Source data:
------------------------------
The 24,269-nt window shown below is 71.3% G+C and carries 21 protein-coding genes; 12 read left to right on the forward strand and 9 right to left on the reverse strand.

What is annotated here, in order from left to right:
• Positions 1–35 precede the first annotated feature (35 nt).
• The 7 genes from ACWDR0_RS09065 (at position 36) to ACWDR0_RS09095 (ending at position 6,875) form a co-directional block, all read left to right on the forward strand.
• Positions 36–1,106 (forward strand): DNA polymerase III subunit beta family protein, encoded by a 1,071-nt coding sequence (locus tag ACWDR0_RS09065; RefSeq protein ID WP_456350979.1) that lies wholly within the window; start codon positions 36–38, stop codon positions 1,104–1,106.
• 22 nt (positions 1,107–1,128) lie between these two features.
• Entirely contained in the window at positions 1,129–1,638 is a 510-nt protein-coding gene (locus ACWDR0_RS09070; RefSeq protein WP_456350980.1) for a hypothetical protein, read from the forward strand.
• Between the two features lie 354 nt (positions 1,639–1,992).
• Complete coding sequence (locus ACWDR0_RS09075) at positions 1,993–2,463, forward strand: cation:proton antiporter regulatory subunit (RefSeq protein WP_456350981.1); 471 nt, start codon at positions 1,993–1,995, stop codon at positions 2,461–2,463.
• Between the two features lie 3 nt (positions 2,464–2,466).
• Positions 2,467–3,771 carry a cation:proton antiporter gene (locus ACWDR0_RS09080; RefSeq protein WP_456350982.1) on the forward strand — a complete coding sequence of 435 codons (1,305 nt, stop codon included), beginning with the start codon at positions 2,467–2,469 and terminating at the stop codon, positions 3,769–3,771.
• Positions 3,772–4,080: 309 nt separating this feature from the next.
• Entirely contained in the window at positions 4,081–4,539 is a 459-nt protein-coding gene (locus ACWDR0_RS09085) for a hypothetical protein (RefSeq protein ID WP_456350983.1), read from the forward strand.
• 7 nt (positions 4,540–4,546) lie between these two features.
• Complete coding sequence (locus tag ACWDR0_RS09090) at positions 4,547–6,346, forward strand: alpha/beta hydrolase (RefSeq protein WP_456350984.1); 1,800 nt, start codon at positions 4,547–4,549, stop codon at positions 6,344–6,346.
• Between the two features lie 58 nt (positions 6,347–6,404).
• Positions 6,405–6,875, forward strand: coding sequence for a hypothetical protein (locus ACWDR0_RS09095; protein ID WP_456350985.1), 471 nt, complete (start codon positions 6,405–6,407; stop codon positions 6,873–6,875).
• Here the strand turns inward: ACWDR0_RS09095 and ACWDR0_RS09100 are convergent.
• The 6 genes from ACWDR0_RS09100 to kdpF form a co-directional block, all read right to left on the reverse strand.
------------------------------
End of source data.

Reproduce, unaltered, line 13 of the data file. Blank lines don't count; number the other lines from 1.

• Entirely contained in the window at positions 4,081–4,539 is a 459-nt protein-coding gene (locus ACWDR0_RS09085) for a hypothetical protein (RefSeq protein ID WP_456350983.1), read from the forward strand.